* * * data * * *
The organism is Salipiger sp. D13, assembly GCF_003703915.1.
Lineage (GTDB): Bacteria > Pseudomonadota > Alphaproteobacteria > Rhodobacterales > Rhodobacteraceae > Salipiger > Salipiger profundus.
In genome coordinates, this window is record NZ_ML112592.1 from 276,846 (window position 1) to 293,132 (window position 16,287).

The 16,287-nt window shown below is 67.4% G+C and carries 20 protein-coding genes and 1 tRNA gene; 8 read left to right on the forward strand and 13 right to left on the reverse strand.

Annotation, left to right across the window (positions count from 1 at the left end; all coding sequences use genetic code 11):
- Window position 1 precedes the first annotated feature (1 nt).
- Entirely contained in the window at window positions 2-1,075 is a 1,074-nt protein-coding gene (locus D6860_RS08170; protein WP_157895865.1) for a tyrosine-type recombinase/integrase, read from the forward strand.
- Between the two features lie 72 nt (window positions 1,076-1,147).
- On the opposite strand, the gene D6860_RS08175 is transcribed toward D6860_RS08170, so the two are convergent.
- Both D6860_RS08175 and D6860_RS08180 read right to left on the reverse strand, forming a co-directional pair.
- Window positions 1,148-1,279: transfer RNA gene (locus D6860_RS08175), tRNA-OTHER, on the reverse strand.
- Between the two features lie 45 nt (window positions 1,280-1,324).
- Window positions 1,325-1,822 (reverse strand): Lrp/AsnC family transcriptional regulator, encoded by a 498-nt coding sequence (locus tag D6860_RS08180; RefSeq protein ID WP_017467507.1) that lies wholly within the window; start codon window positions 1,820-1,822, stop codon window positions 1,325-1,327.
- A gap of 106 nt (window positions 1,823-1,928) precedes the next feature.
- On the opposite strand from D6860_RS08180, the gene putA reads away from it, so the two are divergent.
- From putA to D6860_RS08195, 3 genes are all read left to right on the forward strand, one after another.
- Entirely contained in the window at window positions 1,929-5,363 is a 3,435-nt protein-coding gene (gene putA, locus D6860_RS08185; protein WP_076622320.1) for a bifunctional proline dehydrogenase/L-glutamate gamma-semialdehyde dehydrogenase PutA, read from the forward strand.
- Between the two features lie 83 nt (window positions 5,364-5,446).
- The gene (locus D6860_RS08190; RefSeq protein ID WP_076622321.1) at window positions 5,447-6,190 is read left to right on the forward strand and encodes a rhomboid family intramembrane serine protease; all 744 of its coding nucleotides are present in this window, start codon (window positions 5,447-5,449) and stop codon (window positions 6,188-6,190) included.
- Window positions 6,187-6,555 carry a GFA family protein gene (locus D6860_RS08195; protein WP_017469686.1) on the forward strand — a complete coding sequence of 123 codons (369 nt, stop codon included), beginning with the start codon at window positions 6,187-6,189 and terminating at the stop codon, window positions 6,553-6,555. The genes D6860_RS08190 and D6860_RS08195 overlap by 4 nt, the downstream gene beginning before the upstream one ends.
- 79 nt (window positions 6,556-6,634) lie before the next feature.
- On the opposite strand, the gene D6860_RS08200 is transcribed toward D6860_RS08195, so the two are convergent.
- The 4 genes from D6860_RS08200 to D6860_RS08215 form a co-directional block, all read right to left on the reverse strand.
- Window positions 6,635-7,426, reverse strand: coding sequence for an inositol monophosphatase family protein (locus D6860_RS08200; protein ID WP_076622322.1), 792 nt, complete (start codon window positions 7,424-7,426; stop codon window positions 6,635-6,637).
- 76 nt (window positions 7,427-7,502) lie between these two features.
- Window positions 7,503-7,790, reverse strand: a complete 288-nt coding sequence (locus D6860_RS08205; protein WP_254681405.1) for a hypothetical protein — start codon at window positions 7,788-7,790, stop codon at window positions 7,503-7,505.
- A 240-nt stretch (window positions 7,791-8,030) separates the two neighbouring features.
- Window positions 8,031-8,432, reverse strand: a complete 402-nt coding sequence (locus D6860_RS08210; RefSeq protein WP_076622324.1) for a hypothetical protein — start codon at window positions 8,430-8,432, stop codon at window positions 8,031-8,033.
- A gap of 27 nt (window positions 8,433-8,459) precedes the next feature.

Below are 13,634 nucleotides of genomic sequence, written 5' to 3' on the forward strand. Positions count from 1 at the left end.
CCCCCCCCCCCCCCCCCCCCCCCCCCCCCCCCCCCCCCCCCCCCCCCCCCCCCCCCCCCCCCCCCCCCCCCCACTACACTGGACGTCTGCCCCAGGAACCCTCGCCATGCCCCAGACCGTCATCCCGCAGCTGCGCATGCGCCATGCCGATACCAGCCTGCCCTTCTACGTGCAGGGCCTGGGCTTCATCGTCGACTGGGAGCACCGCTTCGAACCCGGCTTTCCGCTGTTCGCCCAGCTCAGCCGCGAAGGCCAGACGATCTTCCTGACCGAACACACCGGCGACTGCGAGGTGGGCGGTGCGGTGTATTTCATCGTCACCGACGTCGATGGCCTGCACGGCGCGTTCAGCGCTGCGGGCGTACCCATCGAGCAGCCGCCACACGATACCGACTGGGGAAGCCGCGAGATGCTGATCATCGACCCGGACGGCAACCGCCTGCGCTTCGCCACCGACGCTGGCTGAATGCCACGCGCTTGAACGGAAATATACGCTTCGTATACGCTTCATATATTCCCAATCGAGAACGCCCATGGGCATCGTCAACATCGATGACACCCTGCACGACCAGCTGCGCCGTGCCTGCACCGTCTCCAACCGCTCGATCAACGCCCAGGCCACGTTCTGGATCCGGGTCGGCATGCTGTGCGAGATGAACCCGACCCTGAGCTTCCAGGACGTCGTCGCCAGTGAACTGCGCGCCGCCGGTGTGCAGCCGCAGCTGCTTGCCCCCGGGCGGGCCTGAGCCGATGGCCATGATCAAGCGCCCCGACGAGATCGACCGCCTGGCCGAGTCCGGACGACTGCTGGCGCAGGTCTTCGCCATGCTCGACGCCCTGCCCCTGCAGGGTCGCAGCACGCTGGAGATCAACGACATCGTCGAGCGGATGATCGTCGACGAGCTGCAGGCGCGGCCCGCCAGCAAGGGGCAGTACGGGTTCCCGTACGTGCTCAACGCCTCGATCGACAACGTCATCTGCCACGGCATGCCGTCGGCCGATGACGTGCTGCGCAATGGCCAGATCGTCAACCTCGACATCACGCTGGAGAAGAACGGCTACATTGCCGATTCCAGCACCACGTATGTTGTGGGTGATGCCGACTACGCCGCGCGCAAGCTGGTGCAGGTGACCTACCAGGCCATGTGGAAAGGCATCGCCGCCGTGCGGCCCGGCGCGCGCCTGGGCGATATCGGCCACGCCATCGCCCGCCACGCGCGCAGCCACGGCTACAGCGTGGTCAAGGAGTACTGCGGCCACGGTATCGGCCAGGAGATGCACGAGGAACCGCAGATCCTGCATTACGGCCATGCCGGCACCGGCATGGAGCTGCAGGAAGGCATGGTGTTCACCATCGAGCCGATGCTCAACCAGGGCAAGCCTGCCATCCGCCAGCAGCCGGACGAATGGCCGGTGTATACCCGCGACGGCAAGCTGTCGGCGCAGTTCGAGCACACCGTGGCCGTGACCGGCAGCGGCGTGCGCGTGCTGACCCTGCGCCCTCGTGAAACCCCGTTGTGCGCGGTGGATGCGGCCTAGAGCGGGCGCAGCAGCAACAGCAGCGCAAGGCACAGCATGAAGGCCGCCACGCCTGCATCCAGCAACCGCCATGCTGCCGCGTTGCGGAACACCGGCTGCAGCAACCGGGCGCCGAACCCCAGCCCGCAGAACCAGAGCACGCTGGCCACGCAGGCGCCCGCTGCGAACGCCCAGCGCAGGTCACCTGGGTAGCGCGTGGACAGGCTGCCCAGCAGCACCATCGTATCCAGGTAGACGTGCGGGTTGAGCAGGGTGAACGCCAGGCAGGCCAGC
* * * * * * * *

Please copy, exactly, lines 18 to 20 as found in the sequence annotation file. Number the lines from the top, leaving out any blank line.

- Between the two features lie 83 nt (window positions 5,364-5,446).
- The gene (locus D6860_RS08190; RefSeq protein ID WP_076622321.1) at window positions 5,447-6,190 is read left to right on the forward strand and encodes a rhomboid family intramembrane serine protease; all 744 of its coding nucleotides are present in this window, start codon (window positions 5,447-5,449) and stop codon (window positions 6,188-6,190) included.
- Window positions 6,187-6,555 carry a GFA family protein gene (locus D6860_RS08195; protein WP_017469686.1) on the forward strand — a complete coding sequence of 123 codons (369 nt, stop codon included), beginning with the start codon at window positions 6,187-6,189 and terminating at the stop codon, window positions 6,553-6,555. The genes D6860_RS08190 and D6860_RS08195 overlap by 4 nt, the downstream gene beginning before the upstream one ends.